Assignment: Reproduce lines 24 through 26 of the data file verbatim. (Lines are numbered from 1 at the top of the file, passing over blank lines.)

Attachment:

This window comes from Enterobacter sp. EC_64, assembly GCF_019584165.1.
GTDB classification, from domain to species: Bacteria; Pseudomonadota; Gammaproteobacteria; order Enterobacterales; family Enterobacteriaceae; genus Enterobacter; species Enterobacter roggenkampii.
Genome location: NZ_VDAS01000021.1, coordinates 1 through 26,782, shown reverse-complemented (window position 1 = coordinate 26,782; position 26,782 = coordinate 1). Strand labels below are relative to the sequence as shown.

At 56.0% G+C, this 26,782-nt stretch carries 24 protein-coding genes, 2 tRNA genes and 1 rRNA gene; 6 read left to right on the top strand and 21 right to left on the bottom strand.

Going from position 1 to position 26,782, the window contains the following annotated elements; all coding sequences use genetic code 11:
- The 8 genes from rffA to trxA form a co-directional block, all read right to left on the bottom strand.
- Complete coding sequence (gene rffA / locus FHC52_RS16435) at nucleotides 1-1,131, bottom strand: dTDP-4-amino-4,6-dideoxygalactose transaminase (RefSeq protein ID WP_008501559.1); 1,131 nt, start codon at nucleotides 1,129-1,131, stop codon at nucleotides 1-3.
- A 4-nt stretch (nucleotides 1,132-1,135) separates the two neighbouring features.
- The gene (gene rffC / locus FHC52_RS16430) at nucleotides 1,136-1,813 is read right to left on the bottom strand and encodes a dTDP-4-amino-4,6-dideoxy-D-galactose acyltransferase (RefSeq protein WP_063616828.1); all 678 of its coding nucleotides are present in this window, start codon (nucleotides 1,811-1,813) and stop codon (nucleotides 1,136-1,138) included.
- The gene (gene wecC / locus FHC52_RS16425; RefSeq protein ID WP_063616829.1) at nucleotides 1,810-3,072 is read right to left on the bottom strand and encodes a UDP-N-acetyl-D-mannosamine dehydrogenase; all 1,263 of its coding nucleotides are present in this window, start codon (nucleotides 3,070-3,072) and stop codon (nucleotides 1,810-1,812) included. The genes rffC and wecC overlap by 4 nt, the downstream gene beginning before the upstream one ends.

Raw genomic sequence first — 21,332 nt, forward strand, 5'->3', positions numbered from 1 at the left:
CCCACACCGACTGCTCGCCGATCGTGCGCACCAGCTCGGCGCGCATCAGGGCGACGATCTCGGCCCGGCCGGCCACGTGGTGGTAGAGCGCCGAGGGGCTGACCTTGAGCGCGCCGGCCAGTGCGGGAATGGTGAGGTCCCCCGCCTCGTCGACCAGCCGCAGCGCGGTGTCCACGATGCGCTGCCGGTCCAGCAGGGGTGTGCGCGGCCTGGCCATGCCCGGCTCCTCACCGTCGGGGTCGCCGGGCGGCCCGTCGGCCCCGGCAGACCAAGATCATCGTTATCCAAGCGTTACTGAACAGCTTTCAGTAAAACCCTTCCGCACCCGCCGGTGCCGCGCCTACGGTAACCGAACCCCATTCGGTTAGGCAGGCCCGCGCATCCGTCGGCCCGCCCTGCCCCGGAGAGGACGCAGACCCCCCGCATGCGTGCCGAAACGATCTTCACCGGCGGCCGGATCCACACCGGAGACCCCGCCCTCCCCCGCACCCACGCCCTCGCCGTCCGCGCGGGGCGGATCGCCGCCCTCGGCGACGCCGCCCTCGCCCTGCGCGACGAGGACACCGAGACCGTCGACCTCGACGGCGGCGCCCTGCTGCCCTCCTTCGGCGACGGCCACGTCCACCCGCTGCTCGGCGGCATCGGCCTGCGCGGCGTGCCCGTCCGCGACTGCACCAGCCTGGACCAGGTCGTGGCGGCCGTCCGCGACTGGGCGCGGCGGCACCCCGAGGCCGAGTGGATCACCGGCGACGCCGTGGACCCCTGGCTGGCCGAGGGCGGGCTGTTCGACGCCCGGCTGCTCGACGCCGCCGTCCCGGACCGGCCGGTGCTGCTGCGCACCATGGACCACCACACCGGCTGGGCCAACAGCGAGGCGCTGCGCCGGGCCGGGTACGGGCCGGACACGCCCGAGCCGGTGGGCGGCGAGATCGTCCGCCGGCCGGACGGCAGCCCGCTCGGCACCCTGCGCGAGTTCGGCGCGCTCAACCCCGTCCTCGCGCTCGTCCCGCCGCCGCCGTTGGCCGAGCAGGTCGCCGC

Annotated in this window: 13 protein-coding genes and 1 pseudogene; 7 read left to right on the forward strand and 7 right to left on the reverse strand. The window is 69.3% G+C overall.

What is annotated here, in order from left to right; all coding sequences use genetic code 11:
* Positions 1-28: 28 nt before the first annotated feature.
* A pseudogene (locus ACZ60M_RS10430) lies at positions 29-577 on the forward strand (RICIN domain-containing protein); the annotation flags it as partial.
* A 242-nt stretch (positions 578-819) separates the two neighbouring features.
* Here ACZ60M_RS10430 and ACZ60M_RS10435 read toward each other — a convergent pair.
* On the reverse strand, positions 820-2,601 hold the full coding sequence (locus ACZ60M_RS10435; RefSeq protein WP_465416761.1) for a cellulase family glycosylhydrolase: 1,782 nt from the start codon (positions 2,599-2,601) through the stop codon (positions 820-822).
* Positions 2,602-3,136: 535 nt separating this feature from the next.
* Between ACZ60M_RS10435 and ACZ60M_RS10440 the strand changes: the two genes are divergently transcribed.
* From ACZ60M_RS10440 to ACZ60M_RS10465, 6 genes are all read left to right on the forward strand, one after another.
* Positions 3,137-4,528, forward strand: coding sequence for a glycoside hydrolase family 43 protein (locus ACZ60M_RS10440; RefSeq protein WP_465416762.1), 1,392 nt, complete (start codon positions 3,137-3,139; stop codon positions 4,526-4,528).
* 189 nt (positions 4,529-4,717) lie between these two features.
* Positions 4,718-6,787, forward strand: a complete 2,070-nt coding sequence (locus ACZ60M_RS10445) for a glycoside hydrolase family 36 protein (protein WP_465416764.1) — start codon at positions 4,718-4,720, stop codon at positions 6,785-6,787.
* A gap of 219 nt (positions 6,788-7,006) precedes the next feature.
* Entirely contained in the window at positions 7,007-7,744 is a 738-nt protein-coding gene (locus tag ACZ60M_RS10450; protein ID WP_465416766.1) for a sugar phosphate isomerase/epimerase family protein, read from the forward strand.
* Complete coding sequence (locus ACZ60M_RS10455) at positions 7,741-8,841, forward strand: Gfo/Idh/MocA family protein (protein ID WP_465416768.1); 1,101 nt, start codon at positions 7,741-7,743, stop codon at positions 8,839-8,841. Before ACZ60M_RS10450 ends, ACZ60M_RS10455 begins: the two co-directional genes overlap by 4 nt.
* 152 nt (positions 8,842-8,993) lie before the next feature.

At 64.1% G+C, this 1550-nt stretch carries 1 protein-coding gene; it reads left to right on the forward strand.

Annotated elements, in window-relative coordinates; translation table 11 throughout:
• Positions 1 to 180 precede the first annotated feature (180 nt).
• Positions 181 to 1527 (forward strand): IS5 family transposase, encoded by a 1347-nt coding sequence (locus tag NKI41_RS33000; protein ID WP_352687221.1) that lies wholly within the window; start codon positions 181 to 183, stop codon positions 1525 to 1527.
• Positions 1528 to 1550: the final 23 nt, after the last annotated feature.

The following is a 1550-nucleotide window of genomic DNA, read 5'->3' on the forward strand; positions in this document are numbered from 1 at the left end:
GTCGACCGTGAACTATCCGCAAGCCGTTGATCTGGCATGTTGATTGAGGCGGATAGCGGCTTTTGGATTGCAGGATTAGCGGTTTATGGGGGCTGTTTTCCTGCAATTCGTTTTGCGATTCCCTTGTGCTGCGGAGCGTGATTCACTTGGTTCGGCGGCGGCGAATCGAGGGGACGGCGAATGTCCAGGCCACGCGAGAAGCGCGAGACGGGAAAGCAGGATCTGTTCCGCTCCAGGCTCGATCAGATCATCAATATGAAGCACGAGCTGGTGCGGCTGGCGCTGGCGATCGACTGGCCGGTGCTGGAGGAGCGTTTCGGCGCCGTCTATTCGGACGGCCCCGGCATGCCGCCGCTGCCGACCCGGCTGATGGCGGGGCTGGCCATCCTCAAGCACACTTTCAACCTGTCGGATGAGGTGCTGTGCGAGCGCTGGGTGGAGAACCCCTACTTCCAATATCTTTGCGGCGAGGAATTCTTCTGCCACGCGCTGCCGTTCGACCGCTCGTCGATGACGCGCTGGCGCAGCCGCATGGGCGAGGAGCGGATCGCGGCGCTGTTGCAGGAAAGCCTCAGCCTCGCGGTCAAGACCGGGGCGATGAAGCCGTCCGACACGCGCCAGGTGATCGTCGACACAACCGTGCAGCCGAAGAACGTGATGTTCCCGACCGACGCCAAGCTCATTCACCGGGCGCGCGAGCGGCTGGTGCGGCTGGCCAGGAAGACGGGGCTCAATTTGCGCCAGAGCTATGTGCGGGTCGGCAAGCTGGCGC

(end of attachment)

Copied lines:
* 189 nt (positions 4,529-4,717) lie between these two features.
* Positions 4,718-6,787, forward strand: a complete 2,070-nt coding sequence (locus ACZ60M_RS10445) for a glycoside hydrolase family 36 protein (protein WP_465416764.1) — start codon at positions 4,718-4,720, stop codon at positions 6,785-6,787.
* A gap of 219 nt (positions 6,788-7,006) precedes the next feature.